‘Getting the pulse’

City hosts workshop on housing and neighborhoods to inform Comp Plan update

By Zach Hagadone
Reader Staff

As it continues to move forward on the Comprehensive Plan update, the city of Sandpoint is seeking public input on housing and neighborhoods, hosting a drop-in workshop at City Hall on Oct. 26 and another scheduled for Thursday, Oct. 27 from 11 a.m.-5 p.m. at Tango Cafe in the Sandpoint Center at 414 Church St.

Among the topics to be presented are what housing types are allowed and where; zoning maps, including the future land use map under the current Comp Plan; and information specific to accessory dwelling units and how they are, or should, be permitted.

City of Sandpoint’s infrastructure and development services manager,
Amanda Wilson, at an Oct. 26 workshop at City Hall. Photo by Zach Hagadone.

“This is a follow up to previous engagement that happened earlier in the Comp Plan process,” City Planner Amy Tweeten said at the Oct. 19 meeting of the City Council. “The purpose of this is both to provide information and get input back from residents. …

“We all know there’s a housing crisis, and what are different solutions and where can those go in the community?” she added.

The workshop includes several display boards showing the results of a 2019-2020 housing survey, as well as examples of different attached and detached housing styles and where they are allowed under current zoning. Attendees are invited to express their preferences for a variety of those styles using blue- or red-colored stickers on a question board, as well as leave sticky notes with hand-written feedback on what they like about their neighborhood and what could be done to improve it.

“This conversation is really rooted in when we talk about infill, what does that look like and where,” Sandpoint Infrastructure and Development Services Manager Amanda Wilson told the Reader at the Oct. 26 workshop at City Hall. “Getting that pulse will help us inform how we get into the weeds on the future land use map and regulations.”

Of particular interest is the question of accessory dwelling unit regulations, with the workshop featuring a mini-survey asking residents whether they support the current rules and what, if any, changes they support to them.

Other questions ask whether respondents support incentives to encourage ADU construction and conversion of existing structures into ADUs, if code changes should make townhouse lot construction more viable, whether building heights of two stories should be allowed in all residential districts and if the number of multi-family units allowed as a permitted use should be increased from the current limit of seven.

Wilson said one of the goals of the workshop is also to provide attendees with an idea of what’s allowed on their own block.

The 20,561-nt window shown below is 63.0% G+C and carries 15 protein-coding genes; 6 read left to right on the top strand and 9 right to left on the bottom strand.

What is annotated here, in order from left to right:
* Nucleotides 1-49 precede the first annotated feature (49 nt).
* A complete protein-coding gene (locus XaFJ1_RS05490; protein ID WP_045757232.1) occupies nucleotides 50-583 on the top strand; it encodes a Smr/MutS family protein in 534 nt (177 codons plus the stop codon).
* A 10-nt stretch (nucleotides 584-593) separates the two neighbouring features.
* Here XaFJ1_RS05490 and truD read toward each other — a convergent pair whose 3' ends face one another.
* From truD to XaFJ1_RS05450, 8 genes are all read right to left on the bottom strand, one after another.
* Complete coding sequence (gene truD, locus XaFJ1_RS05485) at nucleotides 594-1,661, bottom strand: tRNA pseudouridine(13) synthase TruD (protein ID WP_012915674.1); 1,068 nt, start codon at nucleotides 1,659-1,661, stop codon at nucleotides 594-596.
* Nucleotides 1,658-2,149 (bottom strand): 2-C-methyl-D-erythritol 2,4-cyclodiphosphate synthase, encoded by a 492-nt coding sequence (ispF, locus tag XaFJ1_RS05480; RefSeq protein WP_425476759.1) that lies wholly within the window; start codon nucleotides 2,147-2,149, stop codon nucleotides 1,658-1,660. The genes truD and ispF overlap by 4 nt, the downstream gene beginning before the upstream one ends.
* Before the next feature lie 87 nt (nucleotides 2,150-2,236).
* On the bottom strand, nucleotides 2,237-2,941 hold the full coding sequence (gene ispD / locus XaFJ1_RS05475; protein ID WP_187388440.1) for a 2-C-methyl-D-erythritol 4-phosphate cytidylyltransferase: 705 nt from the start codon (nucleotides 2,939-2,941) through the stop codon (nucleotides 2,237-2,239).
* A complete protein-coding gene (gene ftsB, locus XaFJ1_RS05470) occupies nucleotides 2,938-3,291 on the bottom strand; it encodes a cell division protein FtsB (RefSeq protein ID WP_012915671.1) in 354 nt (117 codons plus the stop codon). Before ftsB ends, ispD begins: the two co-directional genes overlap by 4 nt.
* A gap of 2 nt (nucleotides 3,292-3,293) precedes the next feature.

“Often people have no idea what zone they live in,” she said. “We have many neighborhoods that look like single-family homes but actually allow multi-family.”

That can — and does — often lead to unpleasant surprises when residents living on a street lined with one-story, detached single-family homes catch wind of a nearby multi-unit development rising two stories above their roofs. Wilson noted that even single-family homes can go up to 40 feet in height in the multi-family zone, which actually covers the bulk of the residential area east of Division Avenue.

“We’re trying to simplify this so people are versed in what’s currently allowed where they live,” she said.

Having that knowledge is intended to inform how residents think future development should unfold in their neighborhoods — and how those preferences can be incorporated into the revised Comp Plan.

And there is much to talk about on the housing and development front. Among the posters at the workshop is a summary of current and pending construction in the city, which includes 309 new residential dwelling units under construction — within seven active subdivisions and city-wide — as well as 33 commercial permits issued through September. 

Tweeten presented on that topic in more depth Oct. 19 with an update on development and building.

In addition to current and pending construction, there are permits for 57 single-family residential units, 18 multi-family/mixed-use buildings and seven commercial/industrial projects under staff review. Coming soon will be four subdivisions totaling 100 single-family units, one planned unit development request for 227 units (Phase 4 of University Place, which will go before the City Council at its Nov. 2 meeting) and one rezone request for a 100-unit multi-family development.